Liquidity measures include a core deposits to total assets ratio 
(Gilbert, Meyer, Vaughan (1999)) and a liquid assets to total assets 
ratio (Gilbert, Meyer, Vaughan (1999), Lane, Looney, and Wansley 
(1986)). These measures can indicate a bank's ability to meet 
unexpected liquidity needs. A high loans to total deposits ratio 
(Gilbert, Meyer, Vaughan (1999)) or loans to total assets ratio can 
indicate a bank's illiquidity, since loans are typically less liquid 
than other assets on a bank's balance sheet.
    Bank size (Gilbert, Meyer, Vaughan (1999), Wheelock and Wilson 
(2000)) can predict failure likelihood, since large banks can benefit 
from diversification across product lines and geographic regions.
    Whether a bank is a part of a holding company is another measure 
used by some studies (Gilbert, Meyer, Vaughan (1999), Wheelock and 
Wilson (2000)). An indicator of holding company affiliation can predict 
failure probability, since a holding company can serve as a source of 
strength to banks.
    Onali (2012) finds a positive relation between bank default risk 
and dividend payout ratios. This finding is consistent with the theory 
that dividend payouts exacerbate moral hazard. He finds, however, that 
the relationship is insignificant for banks that are very close to 
failure.

B. Variables

    Table 1.1 lists and describes the variables that are included in 
the new model as the result of reviewing academic studies on bank risk 
and testing candidate variables.

                Table 1.1--New Model Variable Description
------------------------------------------------------------------------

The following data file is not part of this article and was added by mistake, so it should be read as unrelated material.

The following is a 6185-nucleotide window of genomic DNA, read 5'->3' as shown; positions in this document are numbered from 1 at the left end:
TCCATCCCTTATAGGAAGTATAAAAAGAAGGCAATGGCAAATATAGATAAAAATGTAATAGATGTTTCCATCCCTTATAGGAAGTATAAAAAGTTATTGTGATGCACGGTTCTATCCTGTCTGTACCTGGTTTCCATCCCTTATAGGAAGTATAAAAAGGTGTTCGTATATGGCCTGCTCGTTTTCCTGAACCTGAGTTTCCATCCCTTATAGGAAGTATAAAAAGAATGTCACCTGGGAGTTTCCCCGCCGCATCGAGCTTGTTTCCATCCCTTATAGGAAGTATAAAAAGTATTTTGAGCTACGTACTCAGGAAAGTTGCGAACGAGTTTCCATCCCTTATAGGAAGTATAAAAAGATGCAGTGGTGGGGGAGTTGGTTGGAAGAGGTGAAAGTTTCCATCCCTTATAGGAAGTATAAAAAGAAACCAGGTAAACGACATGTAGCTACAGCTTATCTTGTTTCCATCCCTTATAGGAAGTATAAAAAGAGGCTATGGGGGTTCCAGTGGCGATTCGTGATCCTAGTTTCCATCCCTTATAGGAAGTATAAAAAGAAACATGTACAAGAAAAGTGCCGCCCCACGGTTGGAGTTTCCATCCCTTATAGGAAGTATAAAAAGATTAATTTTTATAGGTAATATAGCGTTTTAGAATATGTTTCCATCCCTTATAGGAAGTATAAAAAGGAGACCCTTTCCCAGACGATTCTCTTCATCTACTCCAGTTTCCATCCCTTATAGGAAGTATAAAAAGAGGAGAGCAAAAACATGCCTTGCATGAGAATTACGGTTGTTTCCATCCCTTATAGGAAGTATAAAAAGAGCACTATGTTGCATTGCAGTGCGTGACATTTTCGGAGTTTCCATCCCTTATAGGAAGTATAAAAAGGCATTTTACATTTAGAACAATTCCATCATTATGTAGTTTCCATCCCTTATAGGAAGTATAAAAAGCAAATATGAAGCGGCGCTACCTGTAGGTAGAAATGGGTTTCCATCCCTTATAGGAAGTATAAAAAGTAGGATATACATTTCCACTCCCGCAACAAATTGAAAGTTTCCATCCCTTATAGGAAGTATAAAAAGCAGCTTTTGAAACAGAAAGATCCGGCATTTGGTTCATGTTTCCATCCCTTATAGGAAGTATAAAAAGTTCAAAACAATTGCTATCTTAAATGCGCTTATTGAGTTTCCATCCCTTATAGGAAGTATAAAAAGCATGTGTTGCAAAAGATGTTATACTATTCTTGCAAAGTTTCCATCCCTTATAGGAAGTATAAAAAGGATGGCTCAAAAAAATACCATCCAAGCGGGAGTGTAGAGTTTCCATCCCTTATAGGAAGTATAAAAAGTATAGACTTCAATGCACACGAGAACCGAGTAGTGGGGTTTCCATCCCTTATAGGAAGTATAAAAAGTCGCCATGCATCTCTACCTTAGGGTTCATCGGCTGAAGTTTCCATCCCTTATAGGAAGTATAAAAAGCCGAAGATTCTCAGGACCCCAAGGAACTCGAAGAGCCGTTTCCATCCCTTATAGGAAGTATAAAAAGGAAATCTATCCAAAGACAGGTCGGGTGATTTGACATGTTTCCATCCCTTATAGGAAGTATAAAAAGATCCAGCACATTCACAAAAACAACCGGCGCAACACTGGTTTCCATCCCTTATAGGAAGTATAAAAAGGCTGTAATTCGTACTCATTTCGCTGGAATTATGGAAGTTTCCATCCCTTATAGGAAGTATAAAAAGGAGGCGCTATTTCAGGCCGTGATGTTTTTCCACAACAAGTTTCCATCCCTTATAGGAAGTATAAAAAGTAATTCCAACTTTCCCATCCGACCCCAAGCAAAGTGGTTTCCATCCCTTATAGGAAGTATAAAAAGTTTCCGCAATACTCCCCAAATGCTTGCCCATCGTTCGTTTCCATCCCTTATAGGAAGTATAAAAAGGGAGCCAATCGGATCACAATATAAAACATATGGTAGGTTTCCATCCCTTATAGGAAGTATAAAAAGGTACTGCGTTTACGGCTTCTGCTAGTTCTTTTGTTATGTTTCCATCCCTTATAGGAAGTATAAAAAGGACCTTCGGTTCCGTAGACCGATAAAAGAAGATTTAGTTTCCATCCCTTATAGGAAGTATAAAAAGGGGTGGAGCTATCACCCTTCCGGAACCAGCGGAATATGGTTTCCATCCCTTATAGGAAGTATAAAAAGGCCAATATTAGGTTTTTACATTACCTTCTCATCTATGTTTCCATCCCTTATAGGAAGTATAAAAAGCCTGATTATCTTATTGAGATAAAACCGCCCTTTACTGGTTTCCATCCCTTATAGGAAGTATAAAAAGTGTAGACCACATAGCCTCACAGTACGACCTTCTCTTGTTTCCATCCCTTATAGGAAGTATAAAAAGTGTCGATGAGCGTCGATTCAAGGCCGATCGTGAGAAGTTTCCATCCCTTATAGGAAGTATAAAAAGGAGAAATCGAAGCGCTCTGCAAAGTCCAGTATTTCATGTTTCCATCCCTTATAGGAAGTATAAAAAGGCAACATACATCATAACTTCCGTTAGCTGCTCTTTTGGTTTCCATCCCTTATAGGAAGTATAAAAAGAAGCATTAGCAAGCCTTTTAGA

Variables                           Description
------------------------------------------------------------------------
Tier 1 Leverage Ratio (%).........  Tier 1 capital divided by adjusted
                                     average assets. (Numerator and
                                     denominator are both based on the
                                     definition for prompt corrective
                                     action.)
Net Income before Taxes/Total       Income (before income taxes and
 Assets (%).                         extraordinary items and other
                                     adjustments) for the most recent
                                     twelve months divided by total
                                     assets.
Nonperforming Loans and Leases/     Sum of total loans and lease
 Gross Assets\67\ (%).               financing receivables past due 90
                                     or more days and still accruing
                                     interest and total nonaccrual loans
                                     and lease financing receivables
                                     (excluding, in both cases, the
                                     maximum amount recoverable from the